Turning a Blind Eye

A mother’s love clouds her judgment in an Emerson professor’s psychological thriller.


Lacy Eye by Jessica Treadway

Published by Grand Central Publishing, 368 pages, $15

How different two daughters can be. In Jessica Treadway’s chilling family drama, Hanna and Joe’s oldest child, Iris, is confident and brainy, while the younger Dawn is awkward, dim and sometimes tragically obtuse, inviting bullying and nicknames like “Ding-Dong Dawn.” And her lazy eye, which she mishears innocently as a “lacy eye,” only isolates her further. Hanna identifies with Dawn’s vulnerability, and as Iris zooms along triumphantly, irritated by the coddling of her sister, Hanna helps Dawn through countless rejections, like being invited to a non-party invented by popular kids just to embarrass her.

It’s not until college that Dawn finds love at last. But alas, there’s something sinister about her new boyfriend Rud. Soon, Joe is killed during a brutal home invasion; Hanna, whose face was smashed by a croquet mallet, is left with memory loss. Rud is convicted of the attack, but when he’s granted a new trial, Hanna is forced to piece together what really happened and examine her misguided motherhood. Her own history—a father jailed for mishandling clients’ financial investments, an emotionally tight-lipped mother—has contributed to her sympathies for her underdog daughter. But this underdog may bite, and Hanna has shown surprising naivete in her affection, which is portrayed with sympathy even as the reader inwardly thinks “No!” In weaving a story of violence and exciting tension—is Dawn guilty?—Treadway also explores with gentle grace the couple’s marriage, Hanna’s eventual widowed romance and how people can come to make bad choices out of good intentions.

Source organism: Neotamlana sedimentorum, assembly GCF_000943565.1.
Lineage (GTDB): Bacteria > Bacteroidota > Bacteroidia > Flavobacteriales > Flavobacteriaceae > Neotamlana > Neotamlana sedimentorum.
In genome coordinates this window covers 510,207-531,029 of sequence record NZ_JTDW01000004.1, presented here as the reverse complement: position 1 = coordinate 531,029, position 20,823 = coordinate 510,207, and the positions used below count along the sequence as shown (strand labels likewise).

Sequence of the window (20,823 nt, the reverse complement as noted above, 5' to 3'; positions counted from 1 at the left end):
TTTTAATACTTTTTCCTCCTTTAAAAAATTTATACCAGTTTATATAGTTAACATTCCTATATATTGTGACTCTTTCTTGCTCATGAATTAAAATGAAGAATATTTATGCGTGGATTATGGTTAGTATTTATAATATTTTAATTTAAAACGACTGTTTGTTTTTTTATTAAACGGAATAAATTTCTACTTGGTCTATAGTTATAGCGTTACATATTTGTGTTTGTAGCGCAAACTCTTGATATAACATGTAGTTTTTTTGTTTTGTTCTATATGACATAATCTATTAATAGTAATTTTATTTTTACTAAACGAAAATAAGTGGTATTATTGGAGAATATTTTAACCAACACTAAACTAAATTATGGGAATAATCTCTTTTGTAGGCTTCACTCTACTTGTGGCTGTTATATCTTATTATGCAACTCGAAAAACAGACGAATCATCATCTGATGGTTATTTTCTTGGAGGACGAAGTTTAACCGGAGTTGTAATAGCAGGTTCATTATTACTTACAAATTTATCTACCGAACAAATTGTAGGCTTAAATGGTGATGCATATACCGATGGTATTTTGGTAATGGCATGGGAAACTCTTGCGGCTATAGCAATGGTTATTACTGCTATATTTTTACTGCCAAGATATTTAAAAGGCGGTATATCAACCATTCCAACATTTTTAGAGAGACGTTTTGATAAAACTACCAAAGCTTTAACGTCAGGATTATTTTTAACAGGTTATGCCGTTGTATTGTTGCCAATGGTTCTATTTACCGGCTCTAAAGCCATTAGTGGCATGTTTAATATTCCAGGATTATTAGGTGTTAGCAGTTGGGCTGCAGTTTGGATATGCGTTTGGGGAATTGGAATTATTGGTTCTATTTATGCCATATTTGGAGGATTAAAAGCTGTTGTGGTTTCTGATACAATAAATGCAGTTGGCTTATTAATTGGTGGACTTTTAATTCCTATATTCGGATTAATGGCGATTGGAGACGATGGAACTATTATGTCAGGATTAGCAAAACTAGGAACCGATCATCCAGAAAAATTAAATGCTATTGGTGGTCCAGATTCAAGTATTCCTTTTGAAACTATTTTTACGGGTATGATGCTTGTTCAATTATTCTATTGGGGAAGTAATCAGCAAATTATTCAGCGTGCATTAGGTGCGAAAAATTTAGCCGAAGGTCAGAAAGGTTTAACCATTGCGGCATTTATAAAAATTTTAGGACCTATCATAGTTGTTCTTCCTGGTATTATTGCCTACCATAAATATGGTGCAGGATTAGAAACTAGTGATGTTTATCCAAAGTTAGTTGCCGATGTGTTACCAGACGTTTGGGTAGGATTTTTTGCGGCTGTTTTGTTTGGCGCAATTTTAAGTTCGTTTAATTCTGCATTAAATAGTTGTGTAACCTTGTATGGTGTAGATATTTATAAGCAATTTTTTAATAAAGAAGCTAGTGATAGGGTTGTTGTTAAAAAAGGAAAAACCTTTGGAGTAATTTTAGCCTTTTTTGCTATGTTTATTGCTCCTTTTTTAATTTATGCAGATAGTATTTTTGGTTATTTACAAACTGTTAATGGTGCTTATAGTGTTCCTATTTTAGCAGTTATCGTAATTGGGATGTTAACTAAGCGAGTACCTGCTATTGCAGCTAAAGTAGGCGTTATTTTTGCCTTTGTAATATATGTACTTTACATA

From Page 107: Rud shook my hand first, giving me a deferential nod and the smile that, although it appears in my nightmares to this day, made me understand in an instant why Dawn was so smitten. It was a wide and ready smile, accompanied by a gaze so direct that I had to break it, and look away, after a few seconds.


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